“But it appears that the court does not allow even one of us bail. What good is this law? If we want the country to prosper, let’s abolish [Section] 112,” said Chinnawat.
Chinnawat underlined the 3 demands of the protestors: the resignation of Gen Prayut Chan-o-cha and his cronies from their political posts, constitutional amendments in line with the people's will and monarchy reform.
“We don’t want to overthrow the monarchy. We want the monarchy, but we want to put it right. We must get rid of the filth, all the fleas and lice that have just been living off the monarchy. This is what we insist on. We want the institution of monarchy to exist with dignity,” said Chinnawat.
Among those in the pro-democracy movement who have been calling for political and monarchy reform, the crop top has been used to lampoon news about King Rama X and the Queen. In January 2021, Parit Chiwarak and Panussaya Sitthijirawattanakul, wore crop tops at Siam Paragon shopping mall.
Later in January, both of them and Phawat Hiranphon, who was seen paying respect by bowing, giving a ‘wai’ (the Thai greeting), saying 'Long live the King', and presenting them with flowers, were charged with royal defamation.
Chukiat became well known for his speeches and public appearances in protests where he wore a crop top. The nickname ‘Justin’ comes from Justin Bieber, a famous singer who wears crop tops.
Beside the problem of detention pending trial, the hastiness of the legal process in lèse majesté cases has come under scrutiny.
On 17 March, Phromson Wirathammachari, a protester well-known for his speeches, went to hear a charge of lèse majesté at Thanyaburi Police Station but the police suddenly handed him over to the court, with a request to detain him.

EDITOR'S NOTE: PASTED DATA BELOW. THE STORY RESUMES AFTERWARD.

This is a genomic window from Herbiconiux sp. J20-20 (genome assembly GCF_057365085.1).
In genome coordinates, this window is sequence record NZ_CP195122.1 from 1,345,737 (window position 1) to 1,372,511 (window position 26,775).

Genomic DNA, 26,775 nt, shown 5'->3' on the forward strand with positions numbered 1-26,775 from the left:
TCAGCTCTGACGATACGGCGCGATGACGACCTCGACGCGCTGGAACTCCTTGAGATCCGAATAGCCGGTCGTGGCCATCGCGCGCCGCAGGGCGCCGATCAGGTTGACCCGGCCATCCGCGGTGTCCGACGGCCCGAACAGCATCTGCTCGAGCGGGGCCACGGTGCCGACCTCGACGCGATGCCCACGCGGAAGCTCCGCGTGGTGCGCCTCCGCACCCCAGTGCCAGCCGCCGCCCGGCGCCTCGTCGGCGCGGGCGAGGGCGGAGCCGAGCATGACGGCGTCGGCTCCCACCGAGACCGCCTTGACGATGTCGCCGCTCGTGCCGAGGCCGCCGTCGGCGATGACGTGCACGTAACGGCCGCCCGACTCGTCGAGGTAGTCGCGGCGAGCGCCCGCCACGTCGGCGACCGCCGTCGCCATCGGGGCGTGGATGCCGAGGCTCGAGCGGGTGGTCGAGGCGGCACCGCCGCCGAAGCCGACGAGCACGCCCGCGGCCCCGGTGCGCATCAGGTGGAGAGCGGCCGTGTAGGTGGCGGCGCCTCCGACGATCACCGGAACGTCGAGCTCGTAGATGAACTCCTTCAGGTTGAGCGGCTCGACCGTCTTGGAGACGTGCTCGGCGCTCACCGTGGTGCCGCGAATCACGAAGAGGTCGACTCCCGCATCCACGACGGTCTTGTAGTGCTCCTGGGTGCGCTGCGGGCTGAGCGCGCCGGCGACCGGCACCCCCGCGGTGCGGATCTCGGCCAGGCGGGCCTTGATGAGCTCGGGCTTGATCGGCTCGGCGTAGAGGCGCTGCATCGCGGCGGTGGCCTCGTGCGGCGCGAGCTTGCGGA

According to TLHR, the court denied Phromson bail, citing the gravity of the charge, the severe penalty, and the likelihood that he would either flee or repeat the offence. The decision led to him being detained at Thanyaburi prison even though was seriously injured from a traffic accident,.
Sasinan Thamnithinan, a TLHR lawyer who went to the police station with Phromson, posted on Facebook an account of the police haste. The post stated that although Phromson came to the station with his injuries to prove that he had no intention to flee, the deputy superintendent (investigation), after the regular investigation stage, suddenly decided to take him to court before the court closed.
Sasinan doubted the police decision because for a detention request, the appointment at the station would be for the morning instead of the afternoon. The police also expressed uneasiness at her attempt to consult with Phromson over this sudden turn of events. The station superintendent gave them 2 minutes to consult in private.
Without being prepared, Sasinan wrote the bail request as fast as she could. However, the court denied bail, giving similar reasons to those in Chukiat’s case.
TLHR reported on 22 March that at least 76 people have been prosecuted under the royal defamation law in 66 cases. 27 cases were filed by ordinary citizens, 5 by the Ministry of Digital Economy and Society and the rest by the police. 4 of the accused are under the age of 18.NewsChukiat SaengwongJustin BieberCroptoppro-democracy protest 2021Chinnawat ChankrachangSection 112Article 112Lèse-majestéSource: https://prachatai.com/journal/2021/03/92235
Following the protest on Saturday (20 March), Amnesty International calls for the Thai authorities to drop all charges against children and others who participate in protests and for an investigation into the authorities' excessive use of force and ill treatment against protesters.